(Bloomberg) -- Former US Treasury Secretary Steve Mnuchin took the stand in federal court in Brooklyn, New York, to testify in the trial of Colony Capital (NYSE: DBRG ) LLC founder Tom Barrack.
Mnuchin arrived at the courthouse Thursday during a break in testimony. Earlier in the day, the judge ruled that he wouldn’t have to answer questions about “mind-boggling” sums invested in his firm.
The former cabinet official is appearing as a defense witness for Barrack, who’s accused of trying to influence the campaign and administration of his longtime friend, former President Donald Trump, as an unregistered agent of the United Arab Emirates.
Mnuchin began his testimony by briefly recounting his tenure as Trump’s treasury secretary as well as his 17 years at Goldman Sachs Group Inc (NYSE: GS ). He then said Barrack, whom he knew both socially and professionally for about 15 years, did offer him advice occasionally on the Middle East. But he said it was a one-way street.
“I would never share information with him or anybody else that I thought was confidential information,” Mnuchin said. He said Barrack was one of perhaps 100 business people to whom he spoke to while he was in office.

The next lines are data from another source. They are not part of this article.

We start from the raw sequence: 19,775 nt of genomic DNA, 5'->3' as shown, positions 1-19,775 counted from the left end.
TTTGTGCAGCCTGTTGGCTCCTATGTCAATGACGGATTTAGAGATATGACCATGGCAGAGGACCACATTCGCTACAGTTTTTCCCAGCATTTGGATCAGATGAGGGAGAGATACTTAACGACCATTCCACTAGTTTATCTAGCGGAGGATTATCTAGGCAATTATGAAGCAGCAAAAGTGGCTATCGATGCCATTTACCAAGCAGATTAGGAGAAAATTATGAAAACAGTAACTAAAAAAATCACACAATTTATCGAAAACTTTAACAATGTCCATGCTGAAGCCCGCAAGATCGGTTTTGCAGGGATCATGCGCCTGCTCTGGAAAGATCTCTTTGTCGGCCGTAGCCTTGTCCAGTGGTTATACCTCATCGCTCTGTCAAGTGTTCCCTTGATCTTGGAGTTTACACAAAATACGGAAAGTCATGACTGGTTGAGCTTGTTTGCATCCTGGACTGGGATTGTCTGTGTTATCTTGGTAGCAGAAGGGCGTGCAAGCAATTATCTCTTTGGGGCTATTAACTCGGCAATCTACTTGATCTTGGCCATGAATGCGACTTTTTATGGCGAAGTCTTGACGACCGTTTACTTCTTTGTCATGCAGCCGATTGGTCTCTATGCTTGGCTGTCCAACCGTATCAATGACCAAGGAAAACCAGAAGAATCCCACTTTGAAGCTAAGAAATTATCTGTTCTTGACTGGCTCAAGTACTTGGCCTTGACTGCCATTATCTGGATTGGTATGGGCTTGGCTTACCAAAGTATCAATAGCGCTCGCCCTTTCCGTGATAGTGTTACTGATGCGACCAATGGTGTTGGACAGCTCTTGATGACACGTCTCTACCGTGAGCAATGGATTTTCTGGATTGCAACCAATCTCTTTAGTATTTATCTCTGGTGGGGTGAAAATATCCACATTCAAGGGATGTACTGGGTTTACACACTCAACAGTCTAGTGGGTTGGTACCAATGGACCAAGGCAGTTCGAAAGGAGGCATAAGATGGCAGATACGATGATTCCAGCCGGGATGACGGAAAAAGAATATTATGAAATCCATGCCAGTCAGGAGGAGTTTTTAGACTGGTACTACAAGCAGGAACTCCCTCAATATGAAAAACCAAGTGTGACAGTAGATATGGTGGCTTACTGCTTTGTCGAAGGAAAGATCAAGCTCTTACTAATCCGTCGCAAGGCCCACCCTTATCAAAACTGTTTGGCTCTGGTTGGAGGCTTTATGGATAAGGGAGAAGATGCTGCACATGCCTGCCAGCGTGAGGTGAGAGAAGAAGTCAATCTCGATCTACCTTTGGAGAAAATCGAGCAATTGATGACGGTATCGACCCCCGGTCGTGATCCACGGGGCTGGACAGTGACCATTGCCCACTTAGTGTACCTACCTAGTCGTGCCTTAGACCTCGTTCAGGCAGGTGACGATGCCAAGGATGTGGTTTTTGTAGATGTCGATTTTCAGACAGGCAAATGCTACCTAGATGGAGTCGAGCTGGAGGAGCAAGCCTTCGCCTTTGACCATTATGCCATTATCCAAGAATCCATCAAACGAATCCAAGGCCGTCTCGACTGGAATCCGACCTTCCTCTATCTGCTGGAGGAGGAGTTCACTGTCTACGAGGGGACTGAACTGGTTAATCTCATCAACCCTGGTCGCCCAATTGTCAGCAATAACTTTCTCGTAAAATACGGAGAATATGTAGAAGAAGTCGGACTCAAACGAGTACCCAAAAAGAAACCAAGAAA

US District Judge Brian Cogan on Thursday barred prosecutors from asking Mnuchin how much UAE money was invested with him.
“What I don’t want is numbers paraded before the jury,” the judge said. “The numbers are mind-boggling.”
Last September, Mnuchin’s private equity fund raised $2.5 billion, largely from Middle East sovereign wealth funds, including the Public Investment Fund of Saudi Arabia. It’s not clear how much of the money came from UAE funds.
The government claims Barrack was motivated to act for the UAE by his own desire for sovereign wealth fund money. UAE funds invested $374 million in Colony in 2017 and 2018. Colony’s former private equity head testified Tuesday that the firm had a spreadsheet category for such investments entitled “Barrack magic.”
Barrack denies there was any connection between the money Colony received from UAE funds and informal advice he gave the Trump administration.
Prosecutors on Wednesday raised the possibility of “bias” with Mnuchin’s testimony in “a case involving a person being accused of acting as an unlawful agent of the UAE and the Kingdom of Saudi Arabia.”
Cogan agreed Thursday there was some concern as the “UAE is a very important client” for Mnuchin. The judge said the Gulf state would likely prefer not to see someone convicted for trying to surreptitiously influence US policy on its behalf.
He said prosecutors could ask the former treasury secretary about his business dealings with the UAE but not about specific amounts.
©2022 Bloomberg L.P.
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